So I'm Thinking about starting a low-key snowboard company - Page 2 - Snowboarding Forum - Snowboard Enthusiast Forums
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Old 01-10-2009, 09:33 PM   #11 (permalink)
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I would also like a job haha. Before you jump all over him ahve you thought that maybe he has done most of that stuff Monekyspunk? Your making an assumption and jumping all over him. I think it's a great idea. Competition is what makes industries and sports develop and thrive. With no competition we are left choosing between Windows and Mac (I for one prefer Linux lol but beside the point).
Because if he really was in a position to start a board company he wouldn't be worried about naming the damn company first and would be giving a powerpoint presentation to potential investors or business loan officers in large corporate board rooms and not hitting up an internet forum for pats on the back.

Again, I applaud your drive, Johnny. And free advice is that slow and steady has a much higher chance of working than busting out on the scene like you own the joint. You think you're the first guy who wants to do this? Who wouldn't want to design and test boards for a living? It's getting paid to play. You'll just be the snowpunk startup of the week if you go into this arms flailing. The business will eat you for breakfast.

Study hard, work hard, be creative, grab the bull by the horns, move up the ladder, and one day with a bit of luck, you'll reach your dreams... That's what's great about living in the US, despite the wealth of other problems that come with it.

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Old 01-10-2009, 10:00 PM   #12 (permalink)
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dude you should sell boards not make them. all you need to sell boards is:
1. A lease for a sick shop in a killer location.
2. Buy boards in bulk from major companies.
3. Lots of employies
4. a business loan of course.
5 and you can even get a francise licence from a company like peter glenn making operation much easier.

well that not all you need but it'd be much easier than making boards
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Old 01-10-2009, 11:21 PM   #13 (permalink)
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You need to know something before you can open a business designing and developing expensive products. It's not like you're knitting sweaters or mowing lawns. I guess my first question is what do you already know about making snowboards?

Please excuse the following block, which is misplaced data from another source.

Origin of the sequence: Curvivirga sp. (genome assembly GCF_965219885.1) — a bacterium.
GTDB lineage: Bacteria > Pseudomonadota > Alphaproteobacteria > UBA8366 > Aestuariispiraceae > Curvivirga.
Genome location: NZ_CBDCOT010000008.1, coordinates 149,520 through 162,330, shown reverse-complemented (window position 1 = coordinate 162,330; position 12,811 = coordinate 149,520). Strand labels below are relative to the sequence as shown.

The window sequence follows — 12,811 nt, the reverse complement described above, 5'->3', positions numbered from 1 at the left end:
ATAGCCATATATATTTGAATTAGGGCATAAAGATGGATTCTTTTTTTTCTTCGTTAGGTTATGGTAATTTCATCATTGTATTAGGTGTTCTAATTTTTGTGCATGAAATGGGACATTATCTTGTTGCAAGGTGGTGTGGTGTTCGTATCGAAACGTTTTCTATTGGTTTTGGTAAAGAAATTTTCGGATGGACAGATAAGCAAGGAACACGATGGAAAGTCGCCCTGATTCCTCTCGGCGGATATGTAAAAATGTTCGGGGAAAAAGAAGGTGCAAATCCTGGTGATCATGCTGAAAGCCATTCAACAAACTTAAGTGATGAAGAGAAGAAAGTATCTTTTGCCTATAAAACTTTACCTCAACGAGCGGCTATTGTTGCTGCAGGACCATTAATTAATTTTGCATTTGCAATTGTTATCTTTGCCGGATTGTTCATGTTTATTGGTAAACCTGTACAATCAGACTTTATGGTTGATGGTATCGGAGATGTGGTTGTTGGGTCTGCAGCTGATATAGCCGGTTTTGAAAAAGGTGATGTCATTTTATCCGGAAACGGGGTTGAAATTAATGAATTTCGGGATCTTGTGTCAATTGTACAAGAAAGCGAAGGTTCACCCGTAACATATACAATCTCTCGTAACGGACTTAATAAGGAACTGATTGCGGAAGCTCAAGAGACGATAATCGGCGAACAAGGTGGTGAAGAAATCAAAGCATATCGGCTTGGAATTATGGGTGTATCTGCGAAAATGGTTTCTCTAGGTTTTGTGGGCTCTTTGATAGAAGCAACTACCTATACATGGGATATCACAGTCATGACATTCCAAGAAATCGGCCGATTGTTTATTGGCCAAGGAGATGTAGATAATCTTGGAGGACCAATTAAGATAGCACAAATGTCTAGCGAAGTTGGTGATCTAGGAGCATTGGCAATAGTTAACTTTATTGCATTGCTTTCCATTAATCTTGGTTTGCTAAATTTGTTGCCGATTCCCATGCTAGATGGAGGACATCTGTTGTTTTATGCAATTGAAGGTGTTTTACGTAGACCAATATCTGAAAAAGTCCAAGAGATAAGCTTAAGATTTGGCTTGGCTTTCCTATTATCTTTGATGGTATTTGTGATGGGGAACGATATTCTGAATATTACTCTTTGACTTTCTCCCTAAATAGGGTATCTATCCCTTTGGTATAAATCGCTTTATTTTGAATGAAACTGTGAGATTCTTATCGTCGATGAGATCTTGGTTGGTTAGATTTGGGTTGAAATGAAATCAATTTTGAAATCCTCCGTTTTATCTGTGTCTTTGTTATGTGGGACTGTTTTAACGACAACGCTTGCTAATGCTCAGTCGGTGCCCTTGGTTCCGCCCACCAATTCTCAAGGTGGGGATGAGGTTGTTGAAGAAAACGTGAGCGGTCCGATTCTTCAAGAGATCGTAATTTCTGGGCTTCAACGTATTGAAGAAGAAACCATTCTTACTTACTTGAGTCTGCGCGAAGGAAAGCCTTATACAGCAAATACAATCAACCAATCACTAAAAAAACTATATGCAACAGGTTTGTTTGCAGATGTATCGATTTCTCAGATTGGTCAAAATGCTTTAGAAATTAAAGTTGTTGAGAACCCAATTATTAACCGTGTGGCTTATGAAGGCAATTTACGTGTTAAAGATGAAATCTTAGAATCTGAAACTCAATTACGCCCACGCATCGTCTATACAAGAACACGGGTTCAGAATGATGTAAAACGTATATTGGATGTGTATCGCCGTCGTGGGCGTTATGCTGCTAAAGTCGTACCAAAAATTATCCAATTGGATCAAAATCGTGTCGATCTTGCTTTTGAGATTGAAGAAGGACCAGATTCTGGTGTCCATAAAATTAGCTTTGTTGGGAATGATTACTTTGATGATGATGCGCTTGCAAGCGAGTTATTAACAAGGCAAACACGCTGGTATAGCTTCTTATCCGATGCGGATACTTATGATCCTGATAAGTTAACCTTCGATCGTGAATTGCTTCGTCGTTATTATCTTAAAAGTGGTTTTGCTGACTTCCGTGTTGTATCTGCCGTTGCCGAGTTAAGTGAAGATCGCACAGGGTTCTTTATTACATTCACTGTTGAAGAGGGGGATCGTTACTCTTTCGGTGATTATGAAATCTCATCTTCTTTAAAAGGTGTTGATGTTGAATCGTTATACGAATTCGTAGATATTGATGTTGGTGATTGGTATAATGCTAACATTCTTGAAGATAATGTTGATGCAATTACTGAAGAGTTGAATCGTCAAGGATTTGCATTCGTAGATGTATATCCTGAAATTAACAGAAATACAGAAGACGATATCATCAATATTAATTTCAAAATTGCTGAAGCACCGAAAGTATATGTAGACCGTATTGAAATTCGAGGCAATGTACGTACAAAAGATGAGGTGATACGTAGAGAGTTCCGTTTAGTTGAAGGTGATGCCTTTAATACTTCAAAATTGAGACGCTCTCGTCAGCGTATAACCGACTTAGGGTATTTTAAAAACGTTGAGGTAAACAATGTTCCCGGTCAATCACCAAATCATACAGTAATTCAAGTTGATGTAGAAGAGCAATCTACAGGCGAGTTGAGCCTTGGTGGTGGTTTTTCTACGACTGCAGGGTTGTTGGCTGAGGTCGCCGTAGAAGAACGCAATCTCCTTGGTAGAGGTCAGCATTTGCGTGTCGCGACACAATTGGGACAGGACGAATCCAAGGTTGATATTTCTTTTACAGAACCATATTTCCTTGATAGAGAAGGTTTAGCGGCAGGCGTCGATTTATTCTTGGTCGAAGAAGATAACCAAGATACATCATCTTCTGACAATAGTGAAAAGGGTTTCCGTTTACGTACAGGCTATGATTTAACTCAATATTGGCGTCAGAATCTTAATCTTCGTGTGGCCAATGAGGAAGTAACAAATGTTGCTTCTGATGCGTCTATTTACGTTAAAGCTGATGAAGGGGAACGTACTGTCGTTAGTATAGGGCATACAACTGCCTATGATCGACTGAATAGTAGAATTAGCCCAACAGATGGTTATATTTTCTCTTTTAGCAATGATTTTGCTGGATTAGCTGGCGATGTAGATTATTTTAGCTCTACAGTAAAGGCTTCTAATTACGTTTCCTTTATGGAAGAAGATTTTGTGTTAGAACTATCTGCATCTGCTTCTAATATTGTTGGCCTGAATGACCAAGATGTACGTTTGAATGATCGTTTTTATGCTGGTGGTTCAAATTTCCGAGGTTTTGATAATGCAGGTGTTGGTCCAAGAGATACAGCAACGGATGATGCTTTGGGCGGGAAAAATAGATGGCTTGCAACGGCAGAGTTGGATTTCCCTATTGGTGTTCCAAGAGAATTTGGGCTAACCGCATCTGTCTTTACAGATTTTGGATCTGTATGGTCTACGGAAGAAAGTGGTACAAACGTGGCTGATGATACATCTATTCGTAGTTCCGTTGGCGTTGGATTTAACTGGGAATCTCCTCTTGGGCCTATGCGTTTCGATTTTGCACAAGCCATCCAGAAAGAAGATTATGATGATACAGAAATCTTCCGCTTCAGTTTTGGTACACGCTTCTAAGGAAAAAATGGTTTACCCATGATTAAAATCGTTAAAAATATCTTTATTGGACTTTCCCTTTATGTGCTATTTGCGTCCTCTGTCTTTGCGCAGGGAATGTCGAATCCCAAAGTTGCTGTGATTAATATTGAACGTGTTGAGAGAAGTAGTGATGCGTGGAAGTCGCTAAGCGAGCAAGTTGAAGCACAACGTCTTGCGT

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Old 01-11-2009, 12:42 AM   #14 (permalink)
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I have a few innovative ideas in my head that no company has ever done before. Being a mech engineer and designer I definitely have a drive of being innovative, as far as doing a company coming from a racing background fabricating and welding everything from ground up I will say you better take some heed to Munky's advice. However 14 years or whatever is exaggerating. If you have drive, and some talent, and connections particularly for people you will need on board to help do each of the jobs required to put together a great board it can be done I'd say 2-3 years tops, to get moving. But then again that's based on my experience that is likely having a lot more under my belt so that is what I feel could be done anyhow personally if I were to do such a thing. If you're starting out with zero experience, in anything, the least you can do is get contacts with other people who would be interested and know what their talking about and so forth whether in marketing, design, fabrication, accounting, etc.

If you come up with a idea that hasn't been patented, even better. Basically get the rights to it, and no one can lay a finger on copying the design until years later, but it has to be THAT different to set itself apart from other designs whether it be the board, bindings or whatever. Key areas are, passion for the company, a unique concept that only your company would have, customer support and prototype testing with potential customers to represent the board (no one famous, just local kids) and listening to their feedback and SUPPORTING them. I cannot say enough about the last one, without customers a company will fail to exist, without supporting them it will backfire instantaneously especially when starting out local.